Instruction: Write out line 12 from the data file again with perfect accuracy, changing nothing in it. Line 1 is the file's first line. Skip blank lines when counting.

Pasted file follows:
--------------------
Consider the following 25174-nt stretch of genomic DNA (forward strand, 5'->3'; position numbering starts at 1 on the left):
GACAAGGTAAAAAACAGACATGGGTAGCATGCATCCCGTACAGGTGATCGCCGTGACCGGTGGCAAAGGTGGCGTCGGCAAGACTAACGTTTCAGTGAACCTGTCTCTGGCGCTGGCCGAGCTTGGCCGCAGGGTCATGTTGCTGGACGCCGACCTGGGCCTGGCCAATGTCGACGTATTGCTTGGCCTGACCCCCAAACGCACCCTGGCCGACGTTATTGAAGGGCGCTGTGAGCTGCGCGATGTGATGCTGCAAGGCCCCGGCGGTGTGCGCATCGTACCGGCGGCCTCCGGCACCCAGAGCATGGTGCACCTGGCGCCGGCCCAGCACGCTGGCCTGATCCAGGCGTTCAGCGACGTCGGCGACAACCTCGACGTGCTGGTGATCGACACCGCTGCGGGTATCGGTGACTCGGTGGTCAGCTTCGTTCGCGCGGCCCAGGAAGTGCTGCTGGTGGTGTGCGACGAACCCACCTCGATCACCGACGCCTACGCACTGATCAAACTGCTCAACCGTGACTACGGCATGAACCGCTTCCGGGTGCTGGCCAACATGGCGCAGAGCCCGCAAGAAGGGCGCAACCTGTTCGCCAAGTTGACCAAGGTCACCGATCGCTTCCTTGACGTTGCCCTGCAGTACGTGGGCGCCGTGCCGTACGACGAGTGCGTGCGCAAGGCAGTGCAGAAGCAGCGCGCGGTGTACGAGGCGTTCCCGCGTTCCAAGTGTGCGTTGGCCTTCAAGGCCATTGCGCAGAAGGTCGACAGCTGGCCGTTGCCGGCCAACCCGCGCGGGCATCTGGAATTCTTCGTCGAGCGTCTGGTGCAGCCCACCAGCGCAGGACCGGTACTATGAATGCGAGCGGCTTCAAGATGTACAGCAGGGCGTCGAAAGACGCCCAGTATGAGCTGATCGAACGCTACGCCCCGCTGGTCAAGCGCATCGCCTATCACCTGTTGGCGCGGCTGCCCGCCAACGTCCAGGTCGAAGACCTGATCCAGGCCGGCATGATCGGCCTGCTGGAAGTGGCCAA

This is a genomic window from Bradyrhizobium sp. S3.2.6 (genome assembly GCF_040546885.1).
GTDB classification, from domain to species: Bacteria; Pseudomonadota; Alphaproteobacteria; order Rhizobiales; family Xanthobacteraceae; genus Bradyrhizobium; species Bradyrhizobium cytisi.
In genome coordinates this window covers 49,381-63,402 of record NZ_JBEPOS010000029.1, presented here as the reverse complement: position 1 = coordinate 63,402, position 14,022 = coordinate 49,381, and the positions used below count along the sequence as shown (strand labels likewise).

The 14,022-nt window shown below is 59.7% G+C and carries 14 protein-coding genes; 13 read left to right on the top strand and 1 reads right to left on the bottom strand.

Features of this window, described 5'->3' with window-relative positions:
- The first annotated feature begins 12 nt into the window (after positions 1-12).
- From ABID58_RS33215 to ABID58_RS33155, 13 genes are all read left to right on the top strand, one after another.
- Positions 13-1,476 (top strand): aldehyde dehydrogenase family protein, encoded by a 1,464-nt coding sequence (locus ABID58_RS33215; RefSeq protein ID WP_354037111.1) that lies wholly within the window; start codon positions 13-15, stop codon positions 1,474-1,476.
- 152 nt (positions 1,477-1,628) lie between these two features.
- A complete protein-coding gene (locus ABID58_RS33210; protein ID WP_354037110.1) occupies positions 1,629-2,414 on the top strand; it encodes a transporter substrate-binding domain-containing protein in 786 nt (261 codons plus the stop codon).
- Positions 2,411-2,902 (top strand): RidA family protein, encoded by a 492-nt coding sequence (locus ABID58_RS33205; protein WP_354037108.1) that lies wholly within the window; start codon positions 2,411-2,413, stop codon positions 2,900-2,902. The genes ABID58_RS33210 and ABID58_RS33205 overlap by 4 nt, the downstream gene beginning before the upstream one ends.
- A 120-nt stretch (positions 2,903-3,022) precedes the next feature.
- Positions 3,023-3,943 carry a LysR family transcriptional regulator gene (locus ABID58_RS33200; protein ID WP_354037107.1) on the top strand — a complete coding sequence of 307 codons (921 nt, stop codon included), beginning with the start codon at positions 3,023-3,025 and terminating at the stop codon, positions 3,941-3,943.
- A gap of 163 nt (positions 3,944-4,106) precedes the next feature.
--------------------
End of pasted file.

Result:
- A complete protein-coding gene (locus ABID58_RS33210; protein ID WP_354037110.1) occupies positions 1,629-2,414 on the top strand; it encodes a transporter substrate-binding domain-containing protein in 786 nt (261 codons plus the stop codon).